And that’s another red flag: they aren’t. The only two vegetables that appear on this ingredients list are carrots and peas. With such an animal protein-low, grain-high food, you’d hope they’d at least add quality amounts of vegetables AND fruits. But no!
So, Purina isn’t the healthiest dog food on the market. It’s also not the unhealthiest.
Let’s look at food safety recalls. Most pet foods encounter them at one point or another, so a recall alone isn’t enough to raise alarm. But it’s worth paying attention to why a pet food was recalled and how the company responded to it.
There have been about four recalls in the last ten years for Purina pet food, and the reasons have either been possible salmonella contamination or low mineral levels in their complete and balanced foods. Honestly, this isn’t terrible. It’s not like there was visible pig bristle in the kibble! (I’m looking at you, Pedigree.) The company has been active in promoting the recall of affected foods and modifying the food to make it safe again, which is also a good thing. Again, Pedigree responded in a different (worse) way by announcing that pig bristle wasn’t such a big deal because it was perfectly edible to dogs. Yuck!
All told, Purina dog food is safe enough. It’s not the best dog food out there, but it’ll do if you’re on a budget and if you’re careful to read the labels to make sure you choose a Purina food that has higher quality ingredients.
The other day, I decided to check out some canned Purina dog food to give to Eira. After putting a couple choices back on the shelf — the more expensive plastic tubs, strangely enough, had worse ingredients — I settled on a can of Purina ONE Smart Blend True Instinct wet dog food.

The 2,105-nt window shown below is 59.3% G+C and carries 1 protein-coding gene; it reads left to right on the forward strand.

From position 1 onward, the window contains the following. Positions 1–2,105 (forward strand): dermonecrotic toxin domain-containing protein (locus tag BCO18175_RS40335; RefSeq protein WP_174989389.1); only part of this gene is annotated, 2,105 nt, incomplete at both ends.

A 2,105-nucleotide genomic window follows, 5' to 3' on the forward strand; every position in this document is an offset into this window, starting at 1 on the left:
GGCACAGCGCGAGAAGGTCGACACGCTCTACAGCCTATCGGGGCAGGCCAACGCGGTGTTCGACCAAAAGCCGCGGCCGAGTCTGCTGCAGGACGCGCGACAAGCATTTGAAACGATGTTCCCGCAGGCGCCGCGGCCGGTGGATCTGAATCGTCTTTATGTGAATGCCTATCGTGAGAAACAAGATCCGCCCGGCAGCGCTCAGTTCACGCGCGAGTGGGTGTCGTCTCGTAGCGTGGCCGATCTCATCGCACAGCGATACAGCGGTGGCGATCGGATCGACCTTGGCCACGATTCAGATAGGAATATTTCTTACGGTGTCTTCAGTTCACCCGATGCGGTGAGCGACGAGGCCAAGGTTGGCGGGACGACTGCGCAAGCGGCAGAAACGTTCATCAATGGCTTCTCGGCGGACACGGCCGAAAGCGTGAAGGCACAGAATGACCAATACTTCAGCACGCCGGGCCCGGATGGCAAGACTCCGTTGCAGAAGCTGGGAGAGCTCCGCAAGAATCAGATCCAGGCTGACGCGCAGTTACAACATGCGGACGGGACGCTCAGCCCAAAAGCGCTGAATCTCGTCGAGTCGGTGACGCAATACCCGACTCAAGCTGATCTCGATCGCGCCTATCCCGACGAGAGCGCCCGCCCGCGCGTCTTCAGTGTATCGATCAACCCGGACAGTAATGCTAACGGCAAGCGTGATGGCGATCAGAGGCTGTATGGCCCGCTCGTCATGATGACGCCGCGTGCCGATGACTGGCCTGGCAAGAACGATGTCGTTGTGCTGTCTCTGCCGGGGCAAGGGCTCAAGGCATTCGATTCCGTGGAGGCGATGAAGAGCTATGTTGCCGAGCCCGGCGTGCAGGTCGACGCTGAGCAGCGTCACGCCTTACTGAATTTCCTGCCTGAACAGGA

Testing out Purina dog food.
The first six ingredients in this dog food are beef, beef broth, chicken, liver, pork lungs, and salmon. That’s a lot of protein, but it’s not necessarily a mix I’d give Eira all the time. Also, there’s nary a vegetable or fruit to be found in the entire can, which is a negative point. So I definitely got this food as a treat for Eira — kind of like a candy bar would be for a human. Still, the fact that this can has salmon is impressive! Also, there are no meat by-products in it, which is another bonus.
Always read the ingredients list before you purchase Purina dog food — or any dog food, for that matter!
Did Eira enjoy the food? She did. I was a little grossed out by the gelatinous glob of goo at the bottom of the can, which reminded me of that gelatin stuff in canned SPAM. Ew. But Eira loved it.
Eira chows down on her Purina dog food.
You can’t see the gelatin stuff in this photo, but it’s there. After I got the food out, it was in a big clump at the bottom. But most wet dog food doesn’t look that appealing anyway. And gelatin is found in many human foods, including popular marshmallow brands. So I really shouldn’t be that grossed out — I do love s’mores.
But it’s safe to say I won’t be buying Eira Purina food often. It’s not deadly or even harmful, but it’s far from the healthiest dog food on the market.
If you want to try the can Eira tried anyway, find it here.
Laura Ojeda Melchor grew up with two beloved German shepherd dogs—Clancy and her daughter, Bella. From the time her family brought Clancy home, Laura took on the duty of pooper-scooper and potty trainer. As a teenager Laura helped her mother care for Clancy during her pregnancy. She still remembers fondly the exciting, frigid winter night when the seven special puppies were born. Laura kept the youngest puppy—Bella—and potty trained her, too. She taught Bella important commands, took her for long walks, and spent hours throwing tennis balls for her.
In November, Laura brought home a sweet new puppy, Eira Violet. Eira is half Alaskan malamute and half German shepherd, and Laura loves her deeply. She chose not to use a crate to potty train Eira and was pleasantly surprised at the results. She now has a sweet, energetic dog who always uses the potty outside, plays well with Laura’s toddler, and enjoys long family walks in beautiful Alaska. If you were to meet Eira, she’d bound up to you with a wagging tail and get you running around the yard with her in no time.